On Thursday, after work, I left an office made up mostly of cool, air-conditioned, half-informed darkness and stepped into the full, lobotomized effulgence of the hottest day of the year. It was not bad for the first half-mile or so. Then it was atrocious. Have you ever walked into a busy kitchen in the middle of a blazing summer afternoon? The cooks all have that red-busy-burning look, that punished, automatic-moving thing going on. It was like someone grabbed me by the hair and forced me to stare at what was in the oven. Look at the little lamb! Look at what you make me do! I thought I was smart to go hopscotching from one super-cooled premises to the next (Staples, Indigo, art supply store, grocery), my eyes buggy from relief each time, but I leaked whole bullets of DNA all the same. O god it was awful. I saw people in jeans and thought, You are going to die ... and you're *still* going to look fat. This wasn't summer. This was a message. It went: Insects! People scurried or wilted. I even heard a busker singing, Livin' on a Prayer. Jesus Christ!
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Days later, C and I went to go see The Drowning Girls: three bathtubs, three showers, three buckets, three policeman's helmets, three bouquets, three soaking newspapers, three teacups, three wedding rings, three pairs of hosiery, three wedding dresses, three drowned girls. Or ladies, rather. All victims of a serial seducer, a serial killer. All three with the same murdered voice, yet each one with its own life. Very stark, and wet (in the front row, I got splashed) and sad, and often funny. All the actors were quite good, although C and I agreed that Taylor Trowbridge was a standout.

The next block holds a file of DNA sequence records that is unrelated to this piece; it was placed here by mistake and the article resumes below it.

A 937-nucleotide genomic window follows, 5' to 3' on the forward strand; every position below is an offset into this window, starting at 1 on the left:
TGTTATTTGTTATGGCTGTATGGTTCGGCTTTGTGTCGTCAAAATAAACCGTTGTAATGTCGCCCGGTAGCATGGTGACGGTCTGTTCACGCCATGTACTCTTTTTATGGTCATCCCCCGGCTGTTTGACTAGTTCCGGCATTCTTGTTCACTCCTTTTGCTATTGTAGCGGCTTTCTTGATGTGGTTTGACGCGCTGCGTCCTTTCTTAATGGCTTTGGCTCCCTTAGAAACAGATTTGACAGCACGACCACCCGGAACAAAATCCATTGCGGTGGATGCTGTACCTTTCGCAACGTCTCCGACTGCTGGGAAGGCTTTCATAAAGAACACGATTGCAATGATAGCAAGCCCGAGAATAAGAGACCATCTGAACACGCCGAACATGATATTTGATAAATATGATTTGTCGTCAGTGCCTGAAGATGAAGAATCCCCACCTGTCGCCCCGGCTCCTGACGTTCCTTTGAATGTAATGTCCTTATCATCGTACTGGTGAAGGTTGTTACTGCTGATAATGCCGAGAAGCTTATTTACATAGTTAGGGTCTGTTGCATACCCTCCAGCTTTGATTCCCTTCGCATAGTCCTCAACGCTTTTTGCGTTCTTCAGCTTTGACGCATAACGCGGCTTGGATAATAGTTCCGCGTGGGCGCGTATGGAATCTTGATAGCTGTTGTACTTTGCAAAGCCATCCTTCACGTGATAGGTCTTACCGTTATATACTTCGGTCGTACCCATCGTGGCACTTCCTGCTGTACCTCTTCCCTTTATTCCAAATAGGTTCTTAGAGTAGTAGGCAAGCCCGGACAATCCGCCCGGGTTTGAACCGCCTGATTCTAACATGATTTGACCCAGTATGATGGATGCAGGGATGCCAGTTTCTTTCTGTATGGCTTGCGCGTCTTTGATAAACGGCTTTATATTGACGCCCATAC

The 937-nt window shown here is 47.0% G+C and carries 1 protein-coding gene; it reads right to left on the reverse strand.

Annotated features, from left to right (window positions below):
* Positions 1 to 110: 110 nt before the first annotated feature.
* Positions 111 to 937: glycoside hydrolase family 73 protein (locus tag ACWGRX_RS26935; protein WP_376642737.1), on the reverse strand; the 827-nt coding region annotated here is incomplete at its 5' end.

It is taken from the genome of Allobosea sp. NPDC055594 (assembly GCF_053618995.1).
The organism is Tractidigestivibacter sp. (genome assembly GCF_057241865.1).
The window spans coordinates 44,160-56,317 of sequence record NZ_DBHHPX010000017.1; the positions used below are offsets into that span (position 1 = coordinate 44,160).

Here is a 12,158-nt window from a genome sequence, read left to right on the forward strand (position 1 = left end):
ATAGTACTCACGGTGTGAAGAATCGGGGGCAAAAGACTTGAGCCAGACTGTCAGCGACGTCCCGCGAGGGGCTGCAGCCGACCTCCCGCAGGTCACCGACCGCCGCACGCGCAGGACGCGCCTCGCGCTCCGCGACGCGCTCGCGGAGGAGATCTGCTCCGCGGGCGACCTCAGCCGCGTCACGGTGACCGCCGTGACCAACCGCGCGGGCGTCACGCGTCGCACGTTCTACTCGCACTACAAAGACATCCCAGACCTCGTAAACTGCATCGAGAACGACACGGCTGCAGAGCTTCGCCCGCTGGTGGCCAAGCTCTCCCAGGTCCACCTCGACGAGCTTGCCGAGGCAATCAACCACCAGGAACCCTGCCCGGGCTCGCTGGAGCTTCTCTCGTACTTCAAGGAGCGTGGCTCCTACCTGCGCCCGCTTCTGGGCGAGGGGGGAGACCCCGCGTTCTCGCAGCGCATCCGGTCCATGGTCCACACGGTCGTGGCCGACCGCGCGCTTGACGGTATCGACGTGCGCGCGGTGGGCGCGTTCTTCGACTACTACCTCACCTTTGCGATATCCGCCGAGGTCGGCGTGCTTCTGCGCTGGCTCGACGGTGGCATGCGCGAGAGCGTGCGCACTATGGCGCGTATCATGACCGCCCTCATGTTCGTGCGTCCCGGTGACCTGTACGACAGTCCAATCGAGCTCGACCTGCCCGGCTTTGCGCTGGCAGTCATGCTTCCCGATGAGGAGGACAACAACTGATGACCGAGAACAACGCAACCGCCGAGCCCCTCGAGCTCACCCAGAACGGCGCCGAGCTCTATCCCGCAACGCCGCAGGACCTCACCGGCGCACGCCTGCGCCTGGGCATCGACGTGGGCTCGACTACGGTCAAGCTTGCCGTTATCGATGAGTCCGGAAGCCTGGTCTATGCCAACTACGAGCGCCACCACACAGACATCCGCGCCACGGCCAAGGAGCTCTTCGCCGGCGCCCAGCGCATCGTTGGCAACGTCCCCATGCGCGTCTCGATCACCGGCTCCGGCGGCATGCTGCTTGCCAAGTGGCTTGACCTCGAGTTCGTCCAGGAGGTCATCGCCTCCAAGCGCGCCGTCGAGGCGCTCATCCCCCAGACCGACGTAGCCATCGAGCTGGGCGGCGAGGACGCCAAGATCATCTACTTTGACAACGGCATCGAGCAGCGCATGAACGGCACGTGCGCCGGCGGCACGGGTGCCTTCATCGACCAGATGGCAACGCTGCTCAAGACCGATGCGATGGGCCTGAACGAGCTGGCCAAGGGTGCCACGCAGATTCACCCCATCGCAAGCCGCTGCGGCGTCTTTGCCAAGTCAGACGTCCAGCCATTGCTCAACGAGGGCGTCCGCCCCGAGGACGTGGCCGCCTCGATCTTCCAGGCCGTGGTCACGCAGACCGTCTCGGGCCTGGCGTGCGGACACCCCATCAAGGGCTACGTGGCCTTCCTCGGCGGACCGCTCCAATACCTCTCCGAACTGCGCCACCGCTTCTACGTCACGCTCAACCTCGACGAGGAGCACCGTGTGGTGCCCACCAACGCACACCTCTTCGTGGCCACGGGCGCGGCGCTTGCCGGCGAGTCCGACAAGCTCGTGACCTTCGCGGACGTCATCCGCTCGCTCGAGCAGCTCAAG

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Amy Winehouse died this weekend, only twenty-seven. A fit from drinking. Sad.
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In 1970, two percent of the population considered multiple telephones a necessity. In the year 2000, it was 78 percent -- and I doubt many people were still calling them "telephones".
Well, *I* still call it the telephone, and I *hate* talking on it. About the only calls I make are to my mom, the bank, the dentist and Oona's daycare.
I'm trying to write letters to people again, or at least send out cards (my accordion story cards are good for that, because the story does most of the work). I don't know -- it seems more serious, more polite, more thoughtful. This might come as a surprise to people on Facebook, where I exist like one of the heckling old men from the Muppet Show, but I do have other gears.
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The other night, as she refused to eat dinner, sitting slumped in her highchair with her head in her hands, droning away like some grieving medieval peasant, I heard myself telling Oona: Listen, when you're drowning in misery like this, and you make it cartoonish, I can't help but laugh. If you want some real sympathy, try dialling it back a bit.